uk election

Queen’s Speech Reiterates Support for Paris Agreement, But Leaves Most Climate Policy Up-for-Grabs

Queen's speech

My government will continue to support international action against climate change, including the implementation of the Paris agreement.”

So said the Queen during her speech today introducing the start of the parliamentary year and the list of bills the government hopes to pass over the next 12 months.

Along with a brief note on affordable energy and electric cars, this was the only mention of anything related to climate change or the environment in the brief speech.

Despite dangerous air pollution levels across the UK and crucial environmental laws that need to be translated into British legislation as we leave the EU, the environment was notably missing as a policy priority.

Theresa May Appoints New Climate Minister As Wait for Policy ‘Stability’ Continues

Claire Perry

Prime minister Theresa May has had a busy few days. She continued to reshuffle her front-bench yesterday, moving a number of junior ministers into new roles.

One MP to find himself in a new job this morning is climate minister Nick Hurd, who has been moved to the Home Office.

He is replaced in the Department for Business, Energy and Industrial Strategy (BEIS) by Claire Perry, the MP for Devizes in Wiltshire. She was previously assistant whip and a minister in the Department for Transport.

May’s Cabinet Reshuffle: The Good, the Bad and the Ugly for Climate Change

Theresa May

After a tumultuous few days cobbling together a government with the DUP, and trying to persuade the country that she can continue to provide the “certainty” it needs going into Brexit negotiations, Theresa May on Sunday shuffled her cabinet.

So far it doesn't seem things are likely to change very much as most of the key players have kept their roles held prior to the election, perhaps showing the limited options available to the UK's severely bruised PM.

There were some significant changes on the environmental front, however.

Is There Hope for the Climate in Scotland After Election Shake-Up?

Scotland election 2017

For the UK Conservative party, Scotland will be seen as one of the few successes of an otherwise miserable 2017 general election campaign.

Despite the loss an overall parliamentary majority and Prime Minister Theresa May’s failed plan to transform her party’s huge poll lead to a domineering presence in Westminster, the Tories somersaulted their 2015 election win of a single Scottish seat, this time taking 13.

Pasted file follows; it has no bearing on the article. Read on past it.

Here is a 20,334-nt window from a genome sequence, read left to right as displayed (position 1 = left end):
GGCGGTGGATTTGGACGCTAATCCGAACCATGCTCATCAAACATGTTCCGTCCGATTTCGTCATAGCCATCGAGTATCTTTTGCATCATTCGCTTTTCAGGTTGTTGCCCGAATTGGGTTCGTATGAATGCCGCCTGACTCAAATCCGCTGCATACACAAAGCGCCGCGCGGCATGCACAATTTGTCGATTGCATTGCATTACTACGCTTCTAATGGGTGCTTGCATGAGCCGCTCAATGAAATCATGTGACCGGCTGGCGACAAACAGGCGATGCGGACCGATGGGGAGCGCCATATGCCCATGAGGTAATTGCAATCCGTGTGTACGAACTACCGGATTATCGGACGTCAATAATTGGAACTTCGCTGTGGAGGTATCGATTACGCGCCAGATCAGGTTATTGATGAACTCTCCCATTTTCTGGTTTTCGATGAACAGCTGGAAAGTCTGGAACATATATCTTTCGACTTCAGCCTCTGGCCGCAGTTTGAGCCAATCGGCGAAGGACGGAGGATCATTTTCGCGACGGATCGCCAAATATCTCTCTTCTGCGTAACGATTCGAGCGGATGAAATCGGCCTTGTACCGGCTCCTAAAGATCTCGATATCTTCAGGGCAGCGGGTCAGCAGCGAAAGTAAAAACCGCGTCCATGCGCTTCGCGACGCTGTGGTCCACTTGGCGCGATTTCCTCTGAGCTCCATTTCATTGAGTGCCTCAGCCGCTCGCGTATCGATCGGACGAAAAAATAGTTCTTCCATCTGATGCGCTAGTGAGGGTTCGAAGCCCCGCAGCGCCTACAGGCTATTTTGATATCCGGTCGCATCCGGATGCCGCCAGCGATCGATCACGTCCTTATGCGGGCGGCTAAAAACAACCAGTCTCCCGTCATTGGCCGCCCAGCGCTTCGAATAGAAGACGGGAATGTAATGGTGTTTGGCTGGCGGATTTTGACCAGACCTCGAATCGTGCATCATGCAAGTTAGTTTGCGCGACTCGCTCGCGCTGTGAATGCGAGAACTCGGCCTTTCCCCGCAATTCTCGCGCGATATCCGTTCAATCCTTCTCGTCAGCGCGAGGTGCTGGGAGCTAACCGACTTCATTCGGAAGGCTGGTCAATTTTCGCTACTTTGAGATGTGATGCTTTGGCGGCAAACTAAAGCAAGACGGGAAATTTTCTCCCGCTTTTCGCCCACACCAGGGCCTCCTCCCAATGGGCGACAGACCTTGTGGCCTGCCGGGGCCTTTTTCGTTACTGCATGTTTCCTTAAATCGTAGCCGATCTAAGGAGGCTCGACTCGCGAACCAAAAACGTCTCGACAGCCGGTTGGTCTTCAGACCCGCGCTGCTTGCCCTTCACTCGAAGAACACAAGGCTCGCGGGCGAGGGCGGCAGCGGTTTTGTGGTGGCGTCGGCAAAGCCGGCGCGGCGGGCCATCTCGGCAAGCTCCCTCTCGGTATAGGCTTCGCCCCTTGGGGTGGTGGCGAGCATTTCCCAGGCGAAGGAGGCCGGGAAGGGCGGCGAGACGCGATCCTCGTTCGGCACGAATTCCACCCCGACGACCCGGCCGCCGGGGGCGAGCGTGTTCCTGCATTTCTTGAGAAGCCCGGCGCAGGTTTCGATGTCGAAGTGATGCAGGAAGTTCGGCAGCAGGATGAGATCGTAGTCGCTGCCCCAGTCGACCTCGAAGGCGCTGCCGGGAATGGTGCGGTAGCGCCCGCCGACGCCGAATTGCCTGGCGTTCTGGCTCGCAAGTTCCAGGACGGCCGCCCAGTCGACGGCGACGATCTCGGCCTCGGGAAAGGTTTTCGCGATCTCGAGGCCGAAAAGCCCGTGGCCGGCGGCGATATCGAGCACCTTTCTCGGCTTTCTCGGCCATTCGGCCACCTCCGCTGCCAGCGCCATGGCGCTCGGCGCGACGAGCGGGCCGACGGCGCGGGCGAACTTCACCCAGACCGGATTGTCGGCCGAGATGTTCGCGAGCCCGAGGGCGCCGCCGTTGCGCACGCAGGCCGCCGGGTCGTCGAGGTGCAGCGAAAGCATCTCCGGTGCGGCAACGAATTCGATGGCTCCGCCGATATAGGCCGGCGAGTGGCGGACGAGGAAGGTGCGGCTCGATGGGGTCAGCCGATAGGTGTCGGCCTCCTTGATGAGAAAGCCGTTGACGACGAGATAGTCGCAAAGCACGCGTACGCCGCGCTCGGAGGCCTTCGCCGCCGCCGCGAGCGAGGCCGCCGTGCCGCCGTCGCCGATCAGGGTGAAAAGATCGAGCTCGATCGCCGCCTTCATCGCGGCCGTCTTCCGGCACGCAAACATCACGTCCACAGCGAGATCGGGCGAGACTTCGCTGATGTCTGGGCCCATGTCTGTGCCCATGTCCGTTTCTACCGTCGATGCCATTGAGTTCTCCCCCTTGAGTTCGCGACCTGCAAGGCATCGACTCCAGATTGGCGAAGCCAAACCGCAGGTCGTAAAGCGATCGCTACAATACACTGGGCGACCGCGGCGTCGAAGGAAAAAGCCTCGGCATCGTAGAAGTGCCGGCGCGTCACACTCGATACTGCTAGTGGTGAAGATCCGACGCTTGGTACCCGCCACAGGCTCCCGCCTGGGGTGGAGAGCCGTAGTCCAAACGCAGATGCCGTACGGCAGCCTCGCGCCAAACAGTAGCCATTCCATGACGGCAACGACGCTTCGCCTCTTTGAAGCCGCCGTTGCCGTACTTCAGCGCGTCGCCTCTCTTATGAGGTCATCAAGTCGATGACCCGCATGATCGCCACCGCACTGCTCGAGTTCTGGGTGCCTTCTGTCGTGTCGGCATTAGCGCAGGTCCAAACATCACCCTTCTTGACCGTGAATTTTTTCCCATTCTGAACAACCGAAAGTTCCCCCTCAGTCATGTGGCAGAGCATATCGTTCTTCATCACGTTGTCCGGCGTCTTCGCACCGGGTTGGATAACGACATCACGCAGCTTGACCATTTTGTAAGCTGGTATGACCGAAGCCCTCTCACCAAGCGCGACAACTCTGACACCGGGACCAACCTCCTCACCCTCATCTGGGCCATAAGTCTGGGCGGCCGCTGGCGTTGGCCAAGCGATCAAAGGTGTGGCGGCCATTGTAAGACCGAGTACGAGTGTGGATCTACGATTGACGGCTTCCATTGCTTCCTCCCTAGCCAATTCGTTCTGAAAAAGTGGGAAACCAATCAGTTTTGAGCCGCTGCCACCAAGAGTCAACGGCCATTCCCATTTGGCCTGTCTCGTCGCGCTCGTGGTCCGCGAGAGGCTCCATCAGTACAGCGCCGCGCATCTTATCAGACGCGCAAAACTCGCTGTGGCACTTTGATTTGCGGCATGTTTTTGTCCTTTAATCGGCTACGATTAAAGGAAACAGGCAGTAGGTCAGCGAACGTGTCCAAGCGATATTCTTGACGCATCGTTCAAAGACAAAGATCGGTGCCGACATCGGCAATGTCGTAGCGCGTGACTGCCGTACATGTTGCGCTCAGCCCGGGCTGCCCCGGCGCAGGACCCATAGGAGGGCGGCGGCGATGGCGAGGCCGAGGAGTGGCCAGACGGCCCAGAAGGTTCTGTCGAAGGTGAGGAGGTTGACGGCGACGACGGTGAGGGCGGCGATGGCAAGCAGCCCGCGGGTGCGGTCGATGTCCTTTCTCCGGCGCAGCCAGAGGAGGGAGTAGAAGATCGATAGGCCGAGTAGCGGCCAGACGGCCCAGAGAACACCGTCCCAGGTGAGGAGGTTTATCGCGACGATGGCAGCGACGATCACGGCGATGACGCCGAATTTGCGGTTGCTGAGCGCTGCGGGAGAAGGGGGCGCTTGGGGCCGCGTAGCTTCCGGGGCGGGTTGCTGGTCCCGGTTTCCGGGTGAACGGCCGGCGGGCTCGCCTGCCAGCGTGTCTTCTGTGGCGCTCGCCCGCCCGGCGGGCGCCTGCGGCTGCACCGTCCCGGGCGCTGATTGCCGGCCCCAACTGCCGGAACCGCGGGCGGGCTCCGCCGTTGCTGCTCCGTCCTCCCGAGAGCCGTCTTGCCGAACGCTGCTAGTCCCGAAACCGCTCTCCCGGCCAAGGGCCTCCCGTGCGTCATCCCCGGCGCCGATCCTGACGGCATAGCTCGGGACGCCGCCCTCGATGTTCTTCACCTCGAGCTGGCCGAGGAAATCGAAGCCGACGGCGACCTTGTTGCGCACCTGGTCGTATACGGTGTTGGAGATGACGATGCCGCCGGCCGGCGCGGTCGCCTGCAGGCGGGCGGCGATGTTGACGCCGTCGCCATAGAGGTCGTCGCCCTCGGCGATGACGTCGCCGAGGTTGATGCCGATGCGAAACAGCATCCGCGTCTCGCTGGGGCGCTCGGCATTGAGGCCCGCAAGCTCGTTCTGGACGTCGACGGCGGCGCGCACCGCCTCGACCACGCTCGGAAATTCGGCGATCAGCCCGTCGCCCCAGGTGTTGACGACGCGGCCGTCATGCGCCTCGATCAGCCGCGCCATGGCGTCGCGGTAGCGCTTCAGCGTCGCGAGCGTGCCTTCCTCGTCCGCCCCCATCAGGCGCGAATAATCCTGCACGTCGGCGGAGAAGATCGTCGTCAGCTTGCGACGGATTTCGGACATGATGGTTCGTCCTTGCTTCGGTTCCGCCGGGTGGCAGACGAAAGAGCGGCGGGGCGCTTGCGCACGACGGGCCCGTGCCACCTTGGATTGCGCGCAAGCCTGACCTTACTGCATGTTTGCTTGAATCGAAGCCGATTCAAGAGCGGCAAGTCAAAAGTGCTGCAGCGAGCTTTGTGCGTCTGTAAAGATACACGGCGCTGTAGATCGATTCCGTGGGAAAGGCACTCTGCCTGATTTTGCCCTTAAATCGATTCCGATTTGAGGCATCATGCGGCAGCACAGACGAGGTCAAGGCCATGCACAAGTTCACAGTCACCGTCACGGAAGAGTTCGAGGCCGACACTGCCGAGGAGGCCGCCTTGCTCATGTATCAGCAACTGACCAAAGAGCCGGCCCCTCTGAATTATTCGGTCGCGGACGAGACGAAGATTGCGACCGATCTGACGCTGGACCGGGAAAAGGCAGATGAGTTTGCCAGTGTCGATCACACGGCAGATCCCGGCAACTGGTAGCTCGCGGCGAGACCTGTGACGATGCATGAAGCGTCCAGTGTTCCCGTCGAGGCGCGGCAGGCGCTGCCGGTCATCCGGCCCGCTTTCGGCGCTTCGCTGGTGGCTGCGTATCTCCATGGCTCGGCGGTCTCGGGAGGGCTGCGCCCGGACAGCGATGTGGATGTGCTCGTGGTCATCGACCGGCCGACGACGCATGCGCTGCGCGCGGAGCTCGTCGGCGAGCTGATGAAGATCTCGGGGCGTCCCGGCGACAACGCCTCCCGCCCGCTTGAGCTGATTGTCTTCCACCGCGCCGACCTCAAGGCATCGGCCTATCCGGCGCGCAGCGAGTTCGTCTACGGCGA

This is the biggest surge since the Tory’s Scottish collapse following the 1980s, and will leave many – in a country vastly proud of its anti-Tory stance – wondering what happened.

‘Now Fracking is Finally Here, It Can’t be Ignored’: An Interview with Green Party Candidate Tina Rothery

Tina Rotheray and Green party leader Caroline Lucas

Tina Rothery is standing as the Green party candidate in the Fylde, an area on the frontline of the UK's fledgling shale gas industry.

She is running against Conservative Mark Menzies, who won the seat by around 13,000 votes in 2015.

But a vote for her and the Green party is not just a vote against Menzies, she told me over the phone. It's also a statement: that local opposition to fracking can't be ignored.

Brexit Climate Deniers Launch Coordinated Attack Against Green Regulations Ahead of Election

Windmills and smoke stacks

The Brexit climate science deniers have over the weekend launched a coordinated attempt to persuade the UK to cut green regulations ahead of Theresa May revealing the Conservative Party’s 2017 general election manifesto.

In op-ed columns and letters to the editor in both The Times and The Telegraph members of climate science denying and neoliberal think tanks have criticised the UK Climate Change Act for increasing energy prices and called for looser regulations once we leave the European Union.

Those authoring the columns and heading up the letters belong to a small yet influential group of hardline Euro-climate sceptics as revealed by DeSmog UK last summer.

Minister Claims UK Pushed for Stricter Diesel Rules When it Actually Tried to Weaken Them

car exhaust

The government is getting good at putting a spin on its air pollution plans (or lack of them) ahead of the June 2017 general election.  

On Thursday, it told the high court it wanted to delay the publication of a new air quality strategy to “comply with pre-election propriety rules”. The court had previously ordered the government to release the report by Monday, after an earlier plan was judged to have been insufficiently ambitious.

The request for the delay comes shortly after the transport minister, John Hayes, tried to persuade parliament that the UK was at the forefront of European efforts to improve air quality from diesel emissions — when in fact the opposite appears to be true.

Thousands March on Parliament to Demand 'Science not Silence'

On an uncharacteristically sunny day in central London, thousands of smiling people in white lab coats holding placards adorned with Einstein’s equations and Neil DeGrasse Tyson quotations marched towards Parliament shouting “science not silence”.

The chant filtered back a half-mile or so down the road, and all of a sudden, thousands of similarly dressed, previously shy people had become vocal. It was a rare moment of activism from a group normally content to go under the radar, bunkering down in labs and libraries across the world.

The chant quickly became the impromptu slogan for London’s March for Science on Saturday.

UK Election 2017: Climate Change and Energy

Climate change isn’t a major issue in the UK 2017 election. But according to a recent survey the majority of people in Britain accept that climate change is happening right now.

Here we break down the parties’ main positions on climate change, energy and the environment.

Get Weekly News Updates
Subscribe to uk election